If you’re leading a professional development event or a conference session or an extended meeting sometime soon, here are two great tips from Idaho career educator Darlene Dyer. Though Darlene is five years into her retirement, she’s still thoroughly engaged in the education conversations both in her local area and at the national level. Recently, Darlene was at the Sun Valley Economic Development Summit with a group of her former students.
At the keynote, Darlene heard from leadership developer Lowell Applebaum, whose session emphasized a dispositional skillset we’d like all of our students and colleagues to have: listening to understand v. listening to reply. This kind of listening produces more meaningful conversations, more constructive debates, and a more enlightened society.
There are two techniques that Lowell used to encourage this kind of listening during his session at the conference: I'll call them “Ask Me About…” and “Pick a Picture.”
“Ask Me About…”
I’ll let Darlene Dyer explain this one from an email she sent me.
We all had name tags, but to increase our getting to know each other, he had us all put a sticky note below our names that read “Ask me about…” I filled in “Retirement.” Then we were off meeting others with what they had written as opposed to just their names. I was able to network with a gentlemen about his “new puppy” and another young fellow about his “living on the other side of the world.” He had to stop us because all 200 people were anxious to keep this going!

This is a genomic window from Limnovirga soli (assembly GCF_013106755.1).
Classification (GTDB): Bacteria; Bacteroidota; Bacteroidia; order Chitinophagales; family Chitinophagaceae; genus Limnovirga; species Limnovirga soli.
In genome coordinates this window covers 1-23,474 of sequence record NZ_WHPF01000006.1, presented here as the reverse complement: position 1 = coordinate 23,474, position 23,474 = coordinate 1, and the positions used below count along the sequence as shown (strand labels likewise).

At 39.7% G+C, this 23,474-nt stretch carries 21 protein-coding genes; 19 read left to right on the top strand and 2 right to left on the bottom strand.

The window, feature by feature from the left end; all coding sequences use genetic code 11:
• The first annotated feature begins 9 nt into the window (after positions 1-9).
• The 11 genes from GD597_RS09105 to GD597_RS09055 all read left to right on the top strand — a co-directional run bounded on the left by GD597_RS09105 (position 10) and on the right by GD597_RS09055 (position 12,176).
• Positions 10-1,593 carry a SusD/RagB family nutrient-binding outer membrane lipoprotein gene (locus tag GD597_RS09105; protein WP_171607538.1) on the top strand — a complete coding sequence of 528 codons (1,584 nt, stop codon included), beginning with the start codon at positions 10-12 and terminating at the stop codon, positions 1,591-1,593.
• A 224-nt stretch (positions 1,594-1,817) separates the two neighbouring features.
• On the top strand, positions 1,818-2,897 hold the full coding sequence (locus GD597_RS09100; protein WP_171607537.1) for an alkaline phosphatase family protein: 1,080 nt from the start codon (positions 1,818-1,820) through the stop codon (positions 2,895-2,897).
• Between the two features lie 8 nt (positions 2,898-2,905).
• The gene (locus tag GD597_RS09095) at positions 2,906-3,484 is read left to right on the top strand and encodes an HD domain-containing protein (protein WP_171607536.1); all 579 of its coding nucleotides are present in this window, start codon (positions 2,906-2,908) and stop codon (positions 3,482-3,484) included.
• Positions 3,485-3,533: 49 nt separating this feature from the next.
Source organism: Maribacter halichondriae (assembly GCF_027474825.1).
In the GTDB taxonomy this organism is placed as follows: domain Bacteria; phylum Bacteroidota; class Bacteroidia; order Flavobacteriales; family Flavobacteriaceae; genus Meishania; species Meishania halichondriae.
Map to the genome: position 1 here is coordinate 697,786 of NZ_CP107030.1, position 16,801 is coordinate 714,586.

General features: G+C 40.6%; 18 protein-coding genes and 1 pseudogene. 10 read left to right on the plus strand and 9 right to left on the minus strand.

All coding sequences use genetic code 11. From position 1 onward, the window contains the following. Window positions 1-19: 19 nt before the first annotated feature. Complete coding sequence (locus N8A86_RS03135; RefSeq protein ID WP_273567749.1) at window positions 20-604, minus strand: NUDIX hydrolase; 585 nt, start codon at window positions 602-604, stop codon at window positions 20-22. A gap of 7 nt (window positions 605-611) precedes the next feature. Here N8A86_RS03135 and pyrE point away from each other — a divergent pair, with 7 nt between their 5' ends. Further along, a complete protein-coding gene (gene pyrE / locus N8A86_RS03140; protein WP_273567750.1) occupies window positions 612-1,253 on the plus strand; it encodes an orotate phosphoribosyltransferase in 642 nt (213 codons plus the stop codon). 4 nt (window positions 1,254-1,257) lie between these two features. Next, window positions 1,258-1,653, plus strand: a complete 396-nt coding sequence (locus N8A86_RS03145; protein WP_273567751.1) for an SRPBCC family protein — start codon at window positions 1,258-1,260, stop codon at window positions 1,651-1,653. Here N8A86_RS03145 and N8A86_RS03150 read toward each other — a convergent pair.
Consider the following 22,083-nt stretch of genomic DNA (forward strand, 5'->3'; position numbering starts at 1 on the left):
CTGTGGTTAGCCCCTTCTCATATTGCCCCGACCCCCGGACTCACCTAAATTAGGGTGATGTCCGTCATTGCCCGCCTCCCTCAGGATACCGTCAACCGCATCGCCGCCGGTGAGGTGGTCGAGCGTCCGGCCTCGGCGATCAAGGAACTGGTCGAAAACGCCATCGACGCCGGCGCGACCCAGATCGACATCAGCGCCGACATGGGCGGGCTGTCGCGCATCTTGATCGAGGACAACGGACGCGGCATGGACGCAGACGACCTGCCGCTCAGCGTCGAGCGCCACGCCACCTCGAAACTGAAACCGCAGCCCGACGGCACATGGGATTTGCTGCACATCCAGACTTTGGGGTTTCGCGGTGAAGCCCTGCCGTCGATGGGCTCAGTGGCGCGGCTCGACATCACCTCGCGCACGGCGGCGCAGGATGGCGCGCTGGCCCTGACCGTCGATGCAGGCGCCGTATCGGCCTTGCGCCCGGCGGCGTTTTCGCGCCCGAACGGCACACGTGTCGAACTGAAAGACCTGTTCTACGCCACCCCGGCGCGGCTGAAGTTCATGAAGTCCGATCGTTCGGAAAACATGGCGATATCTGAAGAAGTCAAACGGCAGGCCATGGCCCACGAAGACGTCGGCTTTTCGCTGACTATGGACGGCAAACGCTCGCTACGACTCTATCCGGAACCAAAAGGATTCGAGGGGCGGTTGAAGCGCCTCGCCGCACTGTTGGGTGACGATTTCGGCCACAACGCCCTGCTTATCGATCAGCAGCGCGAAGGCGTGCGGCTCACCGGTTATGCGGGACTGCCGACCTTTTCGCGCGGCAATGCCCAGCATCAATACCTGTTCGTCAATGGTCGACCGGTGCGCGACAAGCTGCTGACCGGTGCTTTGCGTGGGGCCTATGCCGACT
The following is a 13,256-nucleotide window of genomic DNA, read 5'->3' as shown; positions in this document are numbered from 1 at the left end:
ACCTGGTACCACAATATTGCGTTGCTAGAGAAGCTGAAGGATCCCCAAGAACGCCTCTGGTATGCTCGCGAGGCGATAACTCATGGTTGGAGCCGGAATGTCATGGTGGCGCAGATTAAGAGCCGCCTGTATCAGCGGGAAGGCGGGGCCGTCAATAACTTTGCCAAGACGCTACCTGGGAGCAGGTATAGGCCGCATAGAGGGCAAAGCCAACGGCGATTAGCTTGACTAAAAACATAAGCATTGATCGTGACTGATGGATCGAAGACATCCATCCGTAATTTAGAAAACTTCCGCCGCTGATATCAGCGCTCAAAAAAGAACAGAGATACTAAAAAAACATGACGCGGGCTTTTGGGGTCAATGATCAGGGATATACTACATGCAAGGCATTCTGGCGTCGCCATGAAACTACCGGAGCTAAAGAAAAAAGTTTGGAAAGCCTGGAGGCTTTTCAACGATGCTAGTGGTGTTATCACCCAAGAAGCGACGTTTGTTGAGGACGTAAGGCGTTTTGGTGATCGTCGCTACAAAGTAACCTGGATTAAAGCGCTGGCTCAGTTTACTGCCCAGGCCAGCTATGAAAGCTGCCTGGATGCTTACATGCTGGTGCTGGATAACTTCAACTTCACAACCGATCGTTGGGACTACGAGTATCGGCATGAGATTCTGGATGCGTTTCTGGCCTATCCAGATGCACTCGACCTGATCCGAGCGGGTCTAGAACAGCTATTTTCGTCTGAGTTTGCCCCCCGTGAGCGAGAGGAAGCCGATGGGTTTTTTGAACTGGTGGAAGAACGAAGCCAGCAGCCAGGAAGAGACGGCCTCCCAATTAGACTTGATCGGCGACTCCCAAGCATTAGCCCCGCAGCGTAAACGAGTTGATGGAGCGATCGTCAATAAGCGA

I can see applications for this in my classroom — can you? It could be an interesting way practice a piece of Palmer's PVLEGS, for example. This would also be a lot of fun at the professional development sessions I run. Fantastic.
Pick a Picture
Darlene shared one more Applebaum technique — and this one I've seen in action and enjoyed in a staff meeting.
The speaker [also] had us… take out our cell phones and find a picture that we could talk about. Then the same routine. I used a photo I had taken last week of a bull moose and a cow standing in the river that runs behind my house. This was fun and a great way to learn something about someone besides just their name and title; it created a stronger interest and memory.
My principals at Cedar Springs High School have done something like this to kick off our staff meetings. It certainly is an enjoyable way to break the ice or build connection at the start of a meeting.
I hope these two techniques spur thinking — and more importantly, meaningful connection — in your own setting.
Thank you to Darlene Dyer, who I met several years ago at a conference in beautiful Hailey, ID.
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